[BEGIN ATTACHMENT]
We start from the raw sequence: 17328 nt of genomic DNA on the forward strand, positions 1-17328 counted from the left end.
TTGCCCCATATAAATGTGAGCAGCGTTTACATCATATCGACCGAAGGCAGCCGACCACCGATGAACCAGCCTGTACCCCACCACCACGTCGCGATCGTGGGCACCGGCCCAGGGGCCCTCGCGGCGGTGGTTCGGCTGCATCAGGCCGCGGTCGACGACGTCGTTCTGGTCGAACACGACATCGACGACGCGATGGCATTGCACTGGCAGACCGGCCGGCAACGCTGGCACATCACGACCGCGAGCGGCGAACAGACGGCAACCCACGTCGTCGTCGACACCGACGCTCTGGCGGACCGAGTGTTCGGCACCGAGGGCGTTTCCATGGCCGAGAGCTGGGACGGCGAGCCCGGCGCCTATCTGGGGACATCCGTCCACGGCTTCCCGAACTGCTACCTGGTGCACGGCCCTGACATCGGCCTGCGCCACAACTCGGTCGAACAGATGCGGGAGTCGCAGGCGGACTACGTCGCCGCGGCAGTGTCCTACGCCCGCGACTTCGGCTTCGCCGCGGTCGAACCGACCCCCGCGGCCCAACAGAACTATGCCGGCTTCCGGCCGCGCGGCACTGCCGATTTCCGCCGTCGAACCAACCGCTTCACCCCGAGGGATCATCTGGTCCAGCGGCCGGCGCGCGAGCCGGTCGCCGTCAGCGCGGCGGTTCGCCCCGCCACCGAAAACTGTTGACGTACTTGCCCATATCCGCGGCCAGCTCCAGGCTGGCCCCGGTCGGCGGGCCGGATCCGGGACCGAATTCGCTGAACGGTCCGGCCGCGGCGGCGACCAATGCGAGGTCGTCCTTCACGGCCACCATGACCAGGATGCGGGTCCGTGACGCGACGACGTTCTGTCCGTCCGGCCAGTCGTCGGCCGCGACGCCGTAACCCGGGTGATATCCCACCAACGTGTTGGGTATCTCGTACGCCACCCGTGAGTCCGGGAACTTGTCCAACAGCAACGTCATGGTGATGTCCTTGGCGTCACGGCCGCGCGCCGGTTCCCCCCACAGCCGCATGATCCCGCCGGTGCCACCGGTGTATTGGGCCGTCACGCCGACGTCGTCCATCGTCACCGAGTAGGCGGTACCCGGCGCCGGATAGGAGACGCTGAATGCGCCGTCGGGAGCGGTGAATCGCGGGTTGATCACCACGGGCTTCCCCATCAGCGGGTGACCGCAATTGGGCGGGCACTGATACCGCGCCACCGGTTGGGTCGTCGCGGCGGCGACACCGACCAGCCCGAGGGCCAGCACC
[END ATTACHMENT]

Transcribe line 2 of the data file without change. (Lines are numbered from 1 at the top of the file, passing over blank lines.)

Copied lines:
TTGCCCCATATAAATGTGAGCAGCGTTTACATCATATCGACCGAAGGCAGCCGACCACCGATGAACCAGCCTGTACCCCACCACCACGTCGCGATCGTGGGCACCGGCCCAGGGGCCCTCGCGGCGGTGGTTCGGCTGCATCAGGCCGCGGTCGACGACGTCGTTCTGGTCGAACACGACATCGACGACGCGATGGCATTGCACTGGCAGACCGGCCGGCAACGCTGGCACATCACGACCGCGAGCGGCGAACAGACGGCAACCCACGTCGTCGTCGACACCGACGCTCTGGCGGACCGAGTGTTCGGCACCGAGGGCGTTTCCATGGCCGAGAGCTGGGACGGCGAGCCCGGCGCCTATCTGGGGACATCCGTCCACGGCTTCCCGAACTGCTACCTGGTGCACGGCCCTGACATCGGCCTGCGCCACAACTCGGTCGAACAGATGCGGGAGTCGCAGGCGGACTACGTCGCCGCGGCAGTGTCCTACGCCCGCGACTTCGGCTTCGCCGCGGTCGAACCGACCCCCGCGGCCCAACAGAACTATGCCGGCTTCCGGCCGCGCGGCACTGCCGATTTCCGCCGTCGAACCAACCGCTTCACCCCGAGGGATCATCTGGTCCAGCGGCCGGCGCGCGAGCCGGTCGCCGTCAGCGCGGCGGTTCGCCCCGCCACCGAAAACTGTTGACGTACTTGCCCATATCCGCGGCCAGCTCCAGGCTGGCCCCGGTCGGCGGGCCGGATCCGGGACCGAATTCGCTGAACGGTCCGGCCGCGGCGGCGACCAATGCGAGGTCGTCCTTCACGGCCACCATGACCAGGATGCGGGTCCGTGACGCGACGACGTTCTGTCCGTCCGGCCAGTCGTCGGCCGCGACGCCGTAACCCGGGTGATATCCCACCAACGTGTTGGGTATCTCGTACGCCACCCGTGAGTCCGGGAACTTGTCCAACAGCAACGTCATGGTGATGTCCTTGGCGTCACGGCCGCGCGCCGGTTCCCCCCACAGCCGCATGATCCCGCCGGTGCCACCGGTGTATTGGGCCGTCACGCCGACGTCGTCCATCGTCACCGAGTAGGCGGTACCCGGCGCCGGATAGGAGACGCTGAATGCGCCGTCGGGAGCGGTGAATCGCGGGTTGATCACCACGGGCTTCCCCATCAGCGGGTGACCGCAATTGGGCGGGCACTGATACCGCGCCACCGGTTGGGTCGTCGCGGCGGCGACACCGACCAGCCCGAGGGCCAGCACC